Rivalries rarely reach the level of historic magnitude St. Olaf has managed to achieve with its crosstown competitor, Carleton College. Therefore, it should come to nobody’s surprise that, as the game clock suspensefully entered the final minute of play during the 2017 Cereal Bowl last Saturday, Oct. 21, the outcome remained stressfully uncertain.
It was a roller-coaster of a game containing six lead changes, during which the Oles managed to reclaim a marginal 29-26 advantage with 9:30 remaining in the final quarter of regulation thanks to a 31-yard gem of a touchdown pass from Jack Goldstein ’18 to Gonzalo Piera ’20, the latter of whom was awarded the MIAC Special Teams Player of the Week for his efforts. However, Carleton didn’t take long to respond with a threatening drive of its own. Moving at a torrential pace, the Knights advanced the ball 60 yards in under a minute, resulting in a 4th-and-8 at St. Olaf’s 17-yard line. For St. Olaf, one high stakes redzone play either way could potentially dictate the difference between victorious elation and crushing defeat.
Max Karpinske ’20 and Ole defense weren’t willing to let the latter become reality. Already having broken up Carleton’s previous pass attempt on 3rd down, Karpinske immediately replicated his clutch playmaking ability to swat away the Knights’ final, heartstopping shot at the end zone. It sealed the victory for St. Olaf and secured possession of the Goat Trophy, the statue awarded to the victor of the yearly bout, for the fourth consecutive season. Also, the eagle statue in downtown Northfield will face the Hill yet again, as is tradition for the winner of the contest.
Despite being soundly beaten in time of possession (25:10 to Carleton’s 35:50), Goldstein managed to keep the contest within reach with two efficient scores en route to 324 passing yards and three touchdowns during the game’s duration. Breakout running back Khayleb Willis ’20 continued to effectively balance the offensive attack, producing 151 rushing yards, his third consecutive game with 100+ yards on the ground, punctuated by an emphatic 67-yard breakaway rushing touchdown that gave the Oles their first score of the second half.
Despite frustration stemming from missed opportunities during a slow first half, first-year head coach James Kilian witnessed a tangible shift towards a more relaxed atmosphere starting in the third quarter, allowing the Oles to gain momentum.
“Carleton did a great job with their offensive game plan and kept the ball for the majority of the first half,” Kilian said. “This kept our offense off the field, making every possession important. We failed early on a turnover and we were stopped on our goal line on 4th down on our next possession, but we were able to capitalize on our next couple possessions with touchdowns.”
“Most of our adjustments in the first half were just our guys settling down and play the way they know how. Offensively, we were able to take advantage of some mismatches in the secondary and turn those into some long pass plays.”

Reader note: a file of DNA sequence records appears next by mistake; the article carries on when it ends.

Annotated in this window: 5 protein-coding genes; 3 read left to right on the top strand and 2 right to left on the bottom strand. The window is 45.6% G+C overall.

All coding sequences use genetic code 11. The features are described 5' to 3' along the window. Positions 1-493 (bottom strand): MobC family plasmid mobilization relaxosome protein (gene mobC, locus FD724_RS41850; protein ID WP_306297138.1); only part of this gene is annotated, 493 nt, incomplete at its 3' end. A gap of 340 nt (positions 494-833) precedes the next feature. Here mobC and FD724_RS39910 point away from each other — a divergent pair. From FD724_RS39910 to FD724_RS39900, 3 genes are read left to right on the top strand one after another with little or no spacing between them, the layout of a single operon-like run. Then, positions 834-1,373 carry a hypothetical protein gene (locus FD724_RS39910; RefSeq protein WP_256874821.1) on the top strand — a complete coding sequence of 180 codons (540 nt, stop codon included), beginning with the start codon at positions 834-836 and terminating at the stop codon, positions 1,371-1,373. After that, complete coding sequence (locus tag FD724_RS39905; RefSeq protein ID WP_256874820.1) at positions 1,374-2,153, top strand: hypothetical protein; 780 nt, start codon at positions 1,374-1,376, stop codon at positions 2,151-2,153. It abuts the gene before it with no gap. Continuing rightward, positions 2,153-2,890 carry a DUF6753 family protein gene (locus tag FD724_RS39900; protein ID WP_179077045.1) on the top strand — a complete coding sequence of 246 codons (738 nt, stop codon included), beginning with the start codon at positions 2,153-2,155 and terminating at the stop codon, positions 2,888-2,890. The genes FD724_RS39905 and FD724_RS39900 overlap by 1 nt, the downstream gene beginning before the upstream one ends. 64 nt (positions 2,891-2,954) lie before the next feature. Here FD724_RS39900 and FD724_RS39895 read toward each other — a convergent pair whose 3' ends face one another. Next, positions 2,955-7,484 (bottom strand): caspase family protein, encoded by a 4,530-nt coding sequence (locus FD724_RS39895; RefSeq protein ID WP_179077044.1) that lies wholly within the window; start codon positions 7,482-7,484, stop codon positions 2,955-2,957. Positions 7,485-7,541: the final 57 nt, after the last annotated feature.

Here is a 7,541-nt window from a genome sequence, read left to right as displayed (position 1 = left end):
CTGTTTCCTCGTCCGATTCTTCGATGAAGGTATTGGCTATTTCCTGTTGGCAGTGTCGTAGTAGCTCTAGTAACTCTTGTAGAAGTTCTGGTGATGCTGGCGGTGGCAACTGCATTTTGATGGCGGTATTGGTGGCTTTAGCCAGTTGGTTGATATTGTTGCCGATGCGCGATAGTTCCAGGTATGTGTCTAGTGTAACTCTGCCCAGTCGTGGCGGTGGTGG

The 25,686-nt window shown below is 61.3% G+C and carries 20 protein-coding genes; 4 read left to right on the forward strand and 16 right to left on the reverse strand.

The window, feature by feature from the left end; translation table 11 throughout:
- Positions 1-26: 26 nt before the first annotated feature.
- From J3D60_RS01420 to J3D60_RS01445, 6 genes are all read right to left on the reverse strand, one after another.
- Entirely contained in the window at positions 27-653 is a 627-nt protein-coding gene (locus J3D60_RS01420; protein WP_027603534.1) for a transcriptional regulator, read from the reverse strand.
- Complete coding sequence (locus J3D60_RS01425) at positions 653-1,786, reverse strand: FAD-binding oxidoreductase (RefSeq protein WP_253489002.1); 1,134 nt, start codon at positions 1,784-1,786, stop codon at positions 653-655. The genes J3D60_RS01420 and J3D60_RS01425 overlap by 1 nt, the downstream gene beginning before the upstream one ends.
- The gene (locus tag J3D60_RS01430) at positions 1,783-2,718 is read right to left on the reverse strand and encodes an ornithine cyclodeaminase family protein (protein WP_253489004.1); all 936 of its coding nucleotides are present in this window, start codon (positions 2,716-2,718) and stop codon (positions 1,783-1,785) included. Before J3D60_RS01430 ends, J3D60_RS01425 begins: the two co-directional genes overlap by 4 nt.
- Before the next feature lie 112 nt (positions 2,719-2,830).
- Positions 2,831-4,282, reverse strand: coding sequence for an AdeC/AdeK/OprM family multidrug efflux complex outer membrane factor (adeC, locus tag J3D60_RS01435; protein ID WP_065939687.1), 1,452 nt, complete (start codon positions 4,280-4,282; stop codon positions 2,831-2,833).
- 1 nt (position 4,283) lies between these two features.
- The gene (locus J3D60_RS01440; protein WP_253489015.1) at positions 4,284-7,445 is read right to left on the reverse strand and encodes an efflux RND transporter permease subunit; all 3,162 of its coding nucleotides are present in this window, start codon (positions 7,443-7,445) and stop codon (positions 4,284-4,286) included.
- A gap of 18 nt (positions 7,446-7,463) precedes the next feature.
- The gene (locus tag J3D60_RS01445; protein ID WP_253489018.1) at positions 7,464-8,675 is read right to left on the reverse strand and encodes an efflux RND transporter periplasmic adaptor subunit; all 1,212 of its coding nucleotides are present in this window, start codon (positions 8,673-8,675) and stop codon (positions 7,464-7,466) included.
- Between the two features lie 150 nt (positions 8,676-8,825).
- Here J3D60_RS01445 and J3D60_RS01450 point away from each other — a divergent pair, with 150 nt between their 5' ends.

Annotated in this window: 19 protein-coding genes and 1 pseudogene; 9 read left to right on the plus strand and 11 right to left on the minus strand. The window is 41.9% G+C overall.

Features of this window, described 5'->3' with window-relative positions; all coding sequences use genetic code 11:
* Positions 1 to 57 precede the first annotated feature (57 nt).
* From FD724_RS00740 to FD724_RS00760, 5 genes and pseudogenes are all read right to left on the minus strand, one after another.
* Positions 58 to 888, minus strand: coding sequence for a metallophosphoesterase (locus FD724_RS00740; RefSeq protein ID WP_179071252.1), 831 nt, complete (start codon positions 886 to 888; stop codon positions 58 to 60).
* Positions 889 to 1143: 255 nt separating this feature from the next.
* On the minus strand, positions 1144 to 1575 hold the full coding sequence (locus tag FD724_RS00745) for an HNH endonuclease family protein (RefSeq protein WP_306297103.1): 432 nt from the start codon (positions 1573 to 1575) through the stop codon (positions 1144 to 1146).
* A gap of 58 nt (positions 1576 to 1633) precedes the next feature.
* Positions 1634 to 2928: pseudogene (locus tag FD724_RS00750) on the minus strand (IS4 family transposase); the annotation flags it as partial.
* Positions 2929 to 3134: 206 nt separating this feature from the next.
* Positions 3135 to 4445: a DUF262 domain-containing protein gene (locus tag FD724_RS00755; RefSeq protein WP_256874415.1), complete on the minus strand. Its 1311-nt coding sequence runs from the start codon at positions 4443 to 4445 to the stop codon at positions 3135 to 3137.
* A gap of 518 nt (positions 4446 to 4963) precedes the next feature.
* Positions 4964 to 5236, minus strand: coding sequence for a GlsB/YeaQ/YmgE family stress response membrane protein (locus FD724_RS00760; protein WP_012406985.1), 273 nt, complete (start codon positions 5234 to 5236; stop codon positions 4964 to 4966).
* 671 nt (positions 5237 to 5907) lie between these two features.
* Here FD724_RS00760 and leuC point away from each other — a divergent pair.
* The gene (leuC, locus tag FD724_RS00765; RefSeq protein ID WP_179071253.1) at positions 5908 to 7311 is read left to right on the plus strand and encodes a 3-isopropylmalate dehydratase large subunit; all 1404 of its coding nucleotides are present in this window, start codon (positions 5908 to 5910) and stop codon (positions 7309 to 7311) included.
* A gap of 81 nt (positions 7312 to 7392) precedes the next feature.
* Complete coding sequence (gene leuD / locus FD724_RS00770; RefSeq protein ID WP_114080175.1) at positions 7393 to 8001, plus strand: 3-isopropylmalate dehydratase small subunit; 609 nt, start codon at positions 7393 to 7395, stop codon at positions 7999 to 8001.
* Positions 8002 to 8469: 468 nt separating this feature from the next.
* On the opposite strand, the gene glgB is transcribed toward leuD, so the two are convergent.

The triumphant four-peat elevates the Oles’ all-time mark against Carleton to 53-43-1, including victories in 18 of the rivals’ last 21 meetings. For Kilian, these records and the rivalry take a back seat in favor of utmost respect for opponents and insulated introspection on the extensive road towards building a championship team possessing not merely great athletes, but also well-rounded people.
“Every win is important, but in our program we do not talk about opponents,” Kilian said. “Each week we focus on ourselves and being the best St. Olaf we can be. We respect each opponent and the tradition that comes with playing our cross-town rivalry, but that is where it stops for us. Lots of people talk about hating Carleton or any other school, but to us, hate is just another form of envy, and we do not envy anyone. We focus our energies on our team and what we can do to improve and are not concerned with others or outside opinion.”
The victory over Carleton is the culmination of a newly balanced offense and a defense that does just enough to keep the Oles within striking distance in close conference contests. Under Kilian’s guidance, St. Olaf is playing its best football in years, now having won three consecutive contests for the first time since 2012, and, with a 3-2 record in conference play, have equalled their victory totals against MIAC opponents during the last three years combined. Looking forward, Kilian’s philosophy remains steadfast – if it isn’t broken, no need to fix it.
“It really is just more of the same,” Kilian said. “Success is not a secret formula. We ask our guys what outcomes they want to achieve and then based on those outcomes, what responses are necessary to achieve these desired outcomes? We control the response and that response can influence the outcome. The one thing we cannot control are the events. Events make up a number of things – opponents being one – that we have no control over; therefore, we do not focus on events. This makes the process simple for our guys to follow. I want to commend our players for buying into a new culture and embracing the culture that we are establishing. The success we are having is a direct reflection on the way our guys have responded to a new culture and new process.”